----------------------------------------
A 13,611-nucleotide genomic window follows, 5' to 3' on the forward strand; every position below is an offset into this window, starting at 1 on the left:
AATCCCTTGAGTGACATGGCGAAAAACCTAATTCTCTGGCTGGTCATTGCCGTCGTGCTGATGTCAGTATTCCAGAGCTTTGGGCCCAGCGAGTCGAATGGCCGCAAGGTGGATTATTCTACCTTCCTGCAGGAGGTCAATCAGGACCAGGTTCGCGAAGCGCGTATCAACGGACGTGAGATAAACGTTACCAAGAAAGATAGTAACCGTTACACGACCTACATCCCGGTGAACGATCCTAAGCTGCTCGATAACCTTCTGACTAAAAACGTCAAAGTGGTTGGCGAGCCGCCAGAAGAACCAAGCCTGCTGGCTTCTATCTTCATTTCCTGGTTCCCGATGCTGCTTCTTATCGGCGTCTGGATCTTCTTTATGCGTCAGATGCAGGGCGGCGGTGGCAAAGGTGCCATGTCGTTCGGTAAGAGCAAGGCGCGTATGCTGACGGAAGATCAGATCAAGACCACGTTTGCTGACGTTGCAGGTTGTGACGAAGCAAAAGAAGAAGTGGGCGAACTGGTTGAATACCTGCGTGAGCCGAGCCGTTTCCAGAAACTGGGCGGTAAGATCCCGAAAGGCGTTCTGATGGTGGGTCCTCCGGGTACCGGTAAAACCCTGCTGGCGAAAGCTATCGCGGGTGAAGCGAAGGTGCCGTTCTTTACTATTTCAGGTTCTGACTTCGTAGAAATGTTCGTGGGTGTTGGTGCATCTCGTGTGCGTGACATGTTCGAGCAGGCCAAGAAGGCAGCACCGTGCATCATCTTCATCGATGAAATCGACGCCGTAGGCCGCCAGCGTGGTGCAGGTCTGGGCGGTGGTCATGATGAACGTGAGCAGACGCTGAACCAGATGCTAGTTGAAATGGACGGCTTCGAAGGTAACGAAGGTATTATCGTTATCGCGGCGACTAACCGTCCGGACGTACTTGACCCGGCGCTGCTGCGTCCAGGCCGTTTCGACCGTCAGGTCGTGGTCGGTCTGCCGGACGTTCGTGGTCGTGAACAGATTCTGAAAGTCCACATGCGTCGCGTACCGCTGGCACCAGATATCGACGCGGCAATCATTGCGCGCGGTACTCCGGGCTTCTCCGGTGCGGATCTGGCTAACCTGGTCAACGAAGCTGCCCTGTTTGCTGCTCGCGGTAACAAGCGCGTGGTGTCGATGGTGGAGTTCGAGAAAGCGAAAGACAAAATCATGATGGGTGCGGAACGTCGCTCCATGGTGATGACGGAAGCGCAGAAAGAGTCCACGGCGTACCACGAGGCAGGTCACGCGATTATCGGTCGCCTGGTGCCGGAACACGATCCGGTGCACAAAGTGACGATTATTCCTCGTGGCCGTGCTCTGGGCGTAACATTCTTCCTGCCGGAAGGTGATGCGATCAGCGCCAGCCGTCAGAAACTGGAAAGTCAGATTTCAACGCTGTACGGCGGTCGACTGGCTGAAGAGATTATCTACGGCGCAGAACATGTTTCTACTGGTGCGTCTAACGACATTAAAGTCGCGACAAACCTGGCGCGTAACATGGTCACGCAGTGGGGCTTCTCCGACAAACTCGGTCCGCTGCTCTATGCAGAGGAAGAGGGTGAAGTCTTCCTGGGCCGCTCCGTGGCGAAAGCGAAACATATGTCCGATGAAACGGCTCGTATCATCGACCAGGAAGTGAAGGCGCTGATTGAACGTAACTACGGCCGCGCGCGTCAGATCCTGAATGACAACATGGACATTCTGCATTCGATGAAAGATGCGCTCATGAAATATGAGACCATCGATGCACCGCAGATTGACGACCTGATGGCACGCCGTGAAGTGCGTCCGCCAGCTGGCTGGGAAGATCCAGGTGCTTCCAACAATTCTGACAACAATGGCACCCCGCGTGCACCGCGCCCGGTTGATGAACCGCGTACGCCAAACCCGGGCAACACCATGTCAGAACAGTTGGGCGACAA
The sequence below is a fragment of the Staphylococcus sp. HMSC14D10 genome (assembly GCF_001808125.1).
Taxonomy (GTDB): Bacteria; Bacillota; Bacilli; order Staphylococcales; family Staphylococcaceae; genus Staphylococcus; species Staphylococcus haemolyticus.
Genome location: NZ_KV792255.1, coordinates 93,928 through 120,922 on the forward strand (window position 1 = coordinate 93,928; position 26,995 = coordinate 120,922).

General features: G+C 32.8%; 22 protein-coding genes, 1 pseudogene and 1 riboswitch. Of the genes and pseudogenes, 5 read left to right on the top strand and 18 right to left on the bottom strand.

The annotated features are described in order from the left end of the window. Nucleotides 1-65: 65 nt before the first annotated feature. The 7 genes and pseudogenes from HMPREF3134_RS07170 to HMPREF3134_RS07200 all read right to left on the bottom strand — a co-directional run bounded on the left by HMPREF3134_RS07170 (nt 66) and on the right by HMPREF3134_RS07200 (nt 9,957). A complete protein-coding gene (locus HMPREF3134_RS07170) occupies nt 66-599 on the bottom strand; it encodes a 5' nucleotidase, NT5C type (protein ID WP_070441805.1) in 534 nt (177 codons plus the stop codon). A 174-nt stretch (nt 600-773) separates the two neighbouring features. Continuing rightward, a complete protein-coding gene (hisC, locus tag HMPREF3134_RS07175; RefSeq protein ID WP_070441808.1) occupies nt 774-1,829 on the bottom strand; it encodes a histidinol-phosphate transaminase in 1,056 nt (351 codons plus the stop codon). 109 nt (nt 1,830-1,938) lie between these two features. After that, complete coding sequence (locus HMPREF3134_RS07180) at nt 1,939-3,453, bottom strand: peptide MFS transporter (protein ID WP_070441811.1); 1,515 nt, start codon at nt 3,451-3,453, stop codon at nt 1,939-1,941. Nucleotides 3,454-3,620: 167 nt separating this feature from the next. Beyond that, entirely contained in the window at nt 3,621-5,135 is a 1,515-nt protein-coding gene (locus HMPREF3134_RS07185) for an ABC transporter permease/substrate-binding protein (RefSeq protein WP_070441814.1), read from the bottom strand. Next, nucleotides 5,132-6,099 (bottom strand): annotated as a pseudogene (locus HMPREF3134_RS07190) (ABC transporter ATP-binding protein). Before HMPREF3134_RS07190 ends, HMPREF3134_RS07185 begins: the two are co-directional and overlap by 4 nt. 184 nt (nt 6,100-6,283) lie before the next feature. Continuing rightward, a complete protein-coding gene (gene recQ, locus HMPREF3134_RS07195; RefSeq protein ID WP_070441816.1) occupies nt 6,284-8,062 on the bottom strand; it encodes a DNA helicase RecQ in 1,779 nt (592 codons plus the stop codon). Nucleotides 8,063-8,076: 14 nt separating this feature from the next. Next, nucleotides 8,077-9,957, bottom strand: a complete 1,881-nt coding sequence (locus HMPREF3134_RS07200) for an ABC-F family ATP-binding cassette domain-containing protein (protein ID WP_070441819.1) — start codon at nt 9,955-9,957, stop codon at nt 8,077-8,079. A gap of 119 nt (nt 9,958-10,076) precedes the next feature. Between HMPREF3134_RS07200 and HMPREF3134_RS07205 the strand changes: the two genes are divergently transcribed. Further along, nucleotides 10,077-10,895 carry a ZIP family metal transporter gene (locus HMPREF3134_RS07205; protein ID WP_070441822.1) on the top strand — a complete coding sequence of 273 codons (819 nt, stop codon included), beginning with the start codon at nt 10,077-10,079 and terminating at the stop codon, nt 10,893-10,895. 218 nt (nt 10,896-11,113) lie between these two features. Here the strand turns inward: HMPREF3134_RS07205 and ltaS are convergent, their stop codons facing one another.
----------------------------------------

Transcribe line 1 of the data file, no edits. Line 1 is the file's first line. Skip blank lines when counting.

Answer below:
A 13,611-nucleotide genomic window follows, 5' to 3' on the forward strand; every position below is an offset into this window, starting at 1 on the left: